Harawira asked to pay money back
Parliament's Speaker Lockwood Smith has requested Maori Party MP Hone Harawira pay back some of the taxpayers' money used to fund him attending parliamentary business from which he skipped away from to see Paris.
Dr Smith is said to have requested a portion of the total expenses amounting to around $1000 after Mr Harawira decided not to attend a parliamentary conference in Brussels and take his wife sightseeing in Paris instead.
Mr Harawira's subsequent abusive defence of his actions culminated in a partial apology yesterday and tomorrow his party will meet in his electorate to decide what, sanctions he could face.
Mr Harawira had said his decision was justified because "white motherf...rs" had been "raping" New Zealand for years and he was not beholden to white puritanical "bullshit".
Mr Harawira yesterday said sorry for his "poor choice of words" and the offence caused.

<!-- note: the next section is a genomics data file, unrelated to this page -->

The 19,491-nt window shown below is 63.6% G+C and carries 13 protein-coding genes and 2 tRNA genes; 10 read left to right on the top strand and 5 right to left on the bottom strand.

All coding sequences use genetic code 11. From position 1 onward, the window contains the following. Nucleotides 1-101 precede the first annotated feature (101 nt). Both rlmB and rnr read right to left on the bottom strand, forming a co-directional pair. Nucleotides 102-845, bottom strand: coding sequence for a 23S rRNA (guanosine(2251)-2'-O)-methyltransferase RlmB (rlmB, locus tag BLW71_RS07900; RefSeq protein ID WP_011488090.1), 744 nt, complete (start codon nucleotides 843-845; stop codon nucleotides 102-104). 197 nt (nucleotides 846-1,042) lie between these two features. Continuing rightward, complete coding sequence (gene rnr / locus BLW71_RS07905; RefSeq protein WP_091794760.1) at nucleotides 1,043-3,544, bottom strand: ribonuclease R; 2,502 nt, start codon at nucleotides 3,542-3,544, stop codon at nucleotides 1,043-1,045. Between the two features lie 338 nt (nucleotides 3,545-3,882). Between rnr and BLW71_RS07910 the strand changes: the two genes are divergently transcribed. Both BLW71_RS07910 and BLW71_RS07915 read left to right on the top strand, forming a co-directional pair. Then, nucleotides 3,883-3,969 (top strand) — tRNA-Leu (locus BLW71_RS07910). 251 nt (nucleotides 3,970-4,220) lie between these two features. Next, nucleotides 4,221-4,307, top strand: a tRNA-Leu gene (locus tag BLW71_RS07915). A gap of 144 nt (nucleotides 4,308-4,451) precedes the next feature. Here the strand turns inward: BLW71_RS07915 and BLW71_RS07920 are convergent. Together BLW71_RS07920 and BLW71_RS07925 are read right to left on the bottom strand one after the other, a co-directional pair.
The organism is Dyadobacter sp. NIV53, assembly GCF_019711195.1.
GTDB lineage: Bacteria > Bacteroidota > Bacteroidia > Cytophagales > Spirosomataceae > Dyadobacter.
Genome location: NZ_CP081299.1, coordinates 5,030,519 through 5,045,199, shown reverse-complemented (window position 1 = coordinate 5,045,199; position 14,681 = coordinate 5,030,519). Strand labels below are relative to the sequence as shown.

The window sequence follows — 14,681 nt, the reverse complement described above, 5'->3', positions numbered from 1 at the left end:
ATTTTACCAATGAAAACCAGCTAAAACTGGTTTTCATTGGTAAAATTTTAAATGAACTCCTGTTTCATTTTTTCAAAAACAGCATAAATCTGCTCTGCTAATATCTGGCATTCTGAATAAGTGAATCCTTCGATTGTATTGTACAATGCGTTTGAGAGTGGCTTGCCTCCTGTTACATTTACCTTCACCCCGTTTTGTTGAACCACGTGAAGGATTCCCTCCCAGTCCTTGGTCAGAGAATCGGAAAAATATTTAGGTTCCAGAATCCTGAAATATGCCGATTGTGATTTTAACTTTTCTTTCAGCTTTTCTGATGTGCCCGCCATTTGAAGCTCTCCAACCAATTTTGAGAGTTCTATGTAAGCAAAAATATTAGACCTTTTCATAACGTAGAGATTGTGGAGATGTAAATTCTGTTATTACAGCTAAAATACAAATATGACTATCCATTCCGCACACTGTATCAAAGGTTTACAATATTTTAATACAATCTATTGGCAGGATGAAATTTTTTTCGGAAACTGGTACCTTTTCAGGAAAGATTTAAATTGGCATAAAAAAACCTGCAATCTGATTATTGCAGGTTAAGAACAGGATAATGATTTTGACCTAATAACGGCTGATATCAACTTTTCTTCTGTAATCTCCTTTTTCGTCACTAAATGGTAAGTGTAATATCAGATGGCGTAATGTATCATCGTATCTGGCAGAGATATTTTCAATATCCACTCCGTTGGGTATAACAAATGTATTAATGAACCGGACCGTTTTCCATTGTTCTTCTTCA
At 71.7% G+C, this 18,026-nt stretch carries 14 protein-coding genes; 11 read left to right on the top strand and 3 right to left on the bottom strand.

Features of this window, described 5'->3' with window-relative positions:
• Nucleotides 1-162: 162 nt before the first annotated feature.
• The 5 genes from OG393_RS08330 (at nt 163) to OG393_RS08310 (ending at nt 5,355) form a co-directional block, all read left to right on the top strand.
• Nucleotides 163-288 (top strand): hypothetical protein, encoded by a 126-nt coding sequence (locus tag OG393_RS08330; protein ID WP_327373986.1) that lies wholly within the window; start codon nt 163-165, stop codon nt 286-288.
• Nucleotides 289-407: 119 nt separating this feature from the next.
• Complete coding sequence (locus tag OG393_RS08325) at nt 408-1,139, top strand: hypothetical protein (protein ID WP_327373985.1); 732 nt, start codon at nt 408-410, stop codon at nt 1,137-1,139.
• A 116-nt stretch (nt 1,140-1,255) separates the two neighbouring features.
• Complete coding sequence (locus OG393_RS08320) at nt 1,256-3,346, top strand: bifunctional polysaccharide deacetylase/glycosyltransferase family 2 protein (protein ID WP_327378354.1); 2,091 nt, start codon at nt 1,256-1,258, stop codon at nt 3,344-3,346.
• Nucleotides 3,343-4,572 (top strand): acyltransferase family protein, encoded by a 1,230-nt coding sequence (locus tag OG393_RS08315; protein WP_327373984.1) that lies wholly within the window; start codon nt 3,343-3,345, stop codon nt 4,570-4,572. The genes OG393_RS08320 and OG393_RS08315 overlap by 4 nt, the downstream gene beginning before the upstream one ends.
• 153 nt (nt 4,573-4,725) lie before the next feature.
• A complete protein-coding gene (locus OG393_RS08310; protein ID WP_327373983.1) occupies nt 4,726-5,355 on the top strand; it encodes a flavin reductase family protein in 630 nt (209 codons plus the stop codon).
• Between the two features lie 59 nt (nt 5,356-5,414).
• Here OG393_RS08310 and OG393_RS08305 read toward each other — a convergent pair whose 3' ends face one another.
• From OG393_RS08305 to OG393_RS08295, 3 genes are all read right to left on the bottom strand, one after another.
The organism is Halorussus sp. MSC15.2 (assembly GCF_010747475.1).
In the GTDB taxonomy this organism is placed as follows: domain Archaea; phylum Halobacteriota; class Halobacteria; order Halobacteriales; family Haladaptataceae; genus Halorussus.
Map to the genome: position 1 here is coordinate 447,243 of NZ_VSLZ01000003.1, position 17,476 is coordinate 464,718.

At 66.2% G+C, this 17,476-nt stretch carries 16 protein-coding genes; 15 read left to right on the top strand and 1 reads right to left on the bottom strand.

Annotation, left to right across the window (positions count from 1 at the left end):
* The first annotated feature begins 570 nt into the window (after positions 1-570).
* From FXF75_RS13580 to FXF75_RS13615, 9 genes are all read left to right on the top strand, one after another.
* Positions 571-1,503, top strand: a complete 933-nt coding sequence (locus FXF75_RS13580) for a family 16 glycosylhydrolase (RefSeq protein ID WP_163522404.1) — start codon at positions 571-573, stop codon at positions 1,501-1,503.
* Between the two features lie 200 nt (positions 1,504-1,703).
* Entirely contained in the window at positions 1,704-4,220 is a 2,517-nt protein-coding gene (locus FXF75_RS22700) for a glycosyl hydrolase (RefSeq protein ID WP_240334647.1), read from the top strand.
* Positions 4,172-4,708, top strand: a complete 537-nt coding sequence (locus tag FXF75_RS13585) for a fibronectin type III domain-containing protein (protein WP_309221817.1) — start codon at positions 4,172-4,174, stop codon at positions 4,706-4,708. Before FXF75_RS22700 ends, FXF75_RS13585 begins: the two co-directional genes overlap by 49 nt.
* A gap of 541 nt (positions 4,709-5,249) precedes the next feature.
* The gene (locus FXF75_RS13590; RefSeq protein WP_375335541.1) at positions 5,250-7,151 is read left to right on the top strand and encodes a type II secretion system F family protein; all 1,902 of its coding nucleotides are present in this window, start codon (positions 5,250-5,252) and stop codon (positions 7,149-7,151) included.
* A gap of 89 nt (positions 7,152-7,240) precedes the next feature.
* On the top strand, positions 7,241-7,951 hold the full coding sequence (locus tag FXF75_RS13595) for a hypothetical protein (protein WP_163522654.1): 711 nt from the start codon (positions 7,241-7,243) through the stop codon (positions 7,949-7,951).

He should have instead referred to what European colonisers had done, the MP for Te Tai Tokerau said.
The comments were not an attack against all Pakeha, he said.
Mr Harawira's later comments have overshadowed the Paris trip, but he has acknowledged he had made some mistakes there as well.
"It probably could have been handled better. It was a spur of the moment thing. I could have planned to do it probably at the end of the tour and it's been suggested that that's what I should have done," Mr Harawira said.
"I got the opportunity to take the woman of my life to the city that she's always wanted to go to and that we were close enough to go to, so we went."
Mr Harawira had been unrepentant about his decision to go to Paris but said yesterday he had done the wrong thing and he would pay back some expenses but would let the Speaker's office determine what they were.
Mr Harawira's abusive comments followed former Waitangi Tribunal director Buddy Mikaere writing to Mr Harawira asking who paid for his wife, Hilda's, trip.
He had shown the email to his wife minutes after sending it and she said he shouldn't have sent it.
His apology was sincere and the best he could give, he said, though he accepted it would not satisfy all people.
"I'm not quite sure whether the rest of the country thinks I've done enough, but I know that my family think I've done as much as I possibly could."
Prime Minister John Key said it was an apology of sorts and he would leave it to New Zealanders to judge its value.
Mr Key said he believed people were sick of the "Hone Harawira side show" and it was up the Maori Party to decide how they dealt with their "shock jock" MP.